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with it. Therefore the world consists of entia or substances on which the mind reflects the qualities which are not in the thing itself but only in the mind. Against the Aristotelian theory that matter suffers the impress of form, he argues that all impress is subjective in the mind: if all qualities fall out substance itself ceases to exist, and so substance is not permanent but transitory, which opposes the Aristotelian doctrine of the eternity of matter.

The substances perceived by us are atoms which come into existence from vacuity and drop out of existence again. Thus, when a body moves from one position to another the atoms in the first position cease to be, and a group of new similar atoms come into existence in the second position, so that movement involves a series of annihilations and creations.

The cause of these changes is God, the only permanent and absolute reality. There is no secondary cause, as there are no laws of nature; in every case God acts directly upon each atom. Thus, fire does not cause burning, but God creates a being burned when fire touches a body, and the burning is directly His work. So in the freedom of the will, as, for example, when a man writes, God gives the will to write and causes the apparent motion of the pen and of the hand, and also directly creates the writing which seems to proceed from the pen.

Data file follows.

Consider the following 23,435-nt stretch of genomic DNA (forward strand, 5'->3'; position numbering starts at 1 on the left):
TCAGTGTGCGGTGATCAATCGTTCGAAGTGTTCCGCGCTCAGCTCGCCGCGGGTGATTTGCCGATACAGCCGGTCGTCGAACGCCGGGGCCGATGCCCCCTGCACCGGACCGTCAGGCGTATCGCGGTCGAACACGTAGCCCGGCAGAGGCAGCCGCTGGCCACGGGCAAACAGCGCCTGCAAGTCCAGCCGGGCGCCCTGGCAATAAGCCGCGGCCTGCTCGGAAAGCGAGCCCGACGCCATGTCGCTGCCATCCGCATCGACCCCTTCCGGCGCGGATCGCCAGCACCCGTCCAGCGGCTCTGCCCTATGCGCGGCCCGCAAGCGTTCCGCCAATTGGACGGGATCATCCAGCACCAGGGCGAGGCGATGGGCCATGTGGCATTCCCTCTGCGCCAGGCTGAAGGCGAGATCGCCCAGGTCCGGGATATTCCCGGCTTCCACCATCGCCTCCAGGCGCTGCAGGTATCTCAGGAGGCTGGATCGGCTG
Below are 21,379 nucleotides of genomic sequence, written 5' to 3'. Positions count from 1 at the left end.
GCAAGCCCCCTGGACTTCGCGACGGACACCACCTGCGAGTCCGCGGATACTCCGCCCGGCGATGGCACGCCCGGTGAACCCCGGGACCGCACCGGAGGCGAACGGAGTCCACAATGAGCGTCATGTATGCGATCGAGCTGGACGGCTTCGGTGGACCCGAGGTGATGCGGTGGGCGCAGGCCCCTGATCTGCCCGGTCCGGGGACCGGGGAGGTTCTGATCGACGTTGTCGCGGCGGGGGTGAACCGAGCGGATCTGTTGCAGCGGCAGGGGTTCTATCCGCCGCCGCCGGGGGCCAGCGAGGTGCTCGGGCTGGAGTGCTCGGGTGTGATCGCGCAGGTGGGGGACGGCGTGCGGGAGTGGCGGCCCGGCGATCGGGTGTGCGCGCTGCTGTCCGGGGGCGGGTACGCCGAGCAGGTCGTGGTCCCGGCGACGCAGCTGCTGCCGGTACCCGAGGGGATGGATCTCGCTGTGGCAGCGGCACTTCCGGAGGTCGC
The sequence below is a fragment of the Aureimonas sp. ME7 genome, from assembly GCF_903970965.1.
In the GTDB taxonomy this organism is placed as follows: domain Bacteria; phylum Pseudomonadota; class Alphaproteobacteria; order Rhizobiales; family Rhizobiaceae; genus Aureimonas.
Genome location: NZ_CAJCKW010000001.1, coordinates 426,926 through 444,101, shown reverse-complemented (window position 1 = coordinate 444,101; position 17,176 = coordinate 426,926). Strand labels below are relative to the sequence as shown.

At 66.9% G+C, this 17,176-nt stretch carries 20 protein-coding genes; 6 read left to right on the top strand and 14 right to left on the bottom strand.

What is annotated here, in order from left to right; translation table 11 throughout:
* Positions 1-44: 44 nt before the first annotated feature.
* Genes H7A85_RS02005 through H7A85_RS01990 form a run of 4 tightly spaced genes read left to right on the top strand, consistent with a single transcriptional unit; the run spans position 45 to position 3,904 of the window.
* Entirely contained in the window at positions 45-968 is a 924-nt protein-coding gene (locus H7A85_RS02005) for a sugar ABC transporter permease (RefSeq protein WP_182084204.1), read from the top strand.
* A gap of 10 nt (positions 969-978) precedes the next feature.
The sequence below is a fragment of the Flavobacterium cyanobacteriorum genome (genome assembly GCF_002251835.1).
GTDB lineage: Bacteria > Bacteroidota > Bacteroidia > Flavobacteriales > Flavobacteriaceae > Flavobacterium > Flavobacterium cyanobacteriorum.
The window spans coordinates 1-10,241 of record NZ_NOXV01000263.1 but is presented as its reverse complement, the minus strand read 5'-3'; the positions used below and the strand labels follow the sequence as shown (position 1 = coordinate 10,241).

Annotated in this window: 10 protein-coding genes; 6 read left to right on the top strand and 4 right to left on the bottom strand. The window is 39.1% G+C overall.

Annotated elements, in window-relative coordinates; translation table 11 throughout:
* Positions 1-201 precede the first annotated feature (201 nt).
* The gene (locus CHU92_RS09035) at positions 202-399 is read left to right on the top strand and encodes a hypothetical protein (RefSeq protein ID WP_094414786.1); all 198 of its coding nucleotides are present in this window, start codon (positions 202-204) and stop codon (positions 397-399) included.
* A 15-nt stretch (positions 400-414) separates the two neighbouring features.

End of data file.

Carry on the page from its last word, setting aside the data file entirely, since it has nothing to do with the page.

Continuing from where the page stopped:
Existence is the very self of the thing. This is peculiar to al-Ash‘ari and his followers: all others hold existence to he the state (hāl) necessary to the

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essence, but in al-Ash‘ari it is the essence. So God exists, and His existence is the self (‘ayn) of His essence.

Such a system involves ethical difficulties; it appears that there can be no responsibility if there is no connection between action and the act done. Al-Ash‘ari replied that there is a unity in the will of God, so that cause and effect are not isolated as though independent atoms, but all is disposed according to a Divine plan. This answer, however, can hardly be regarded as adequate.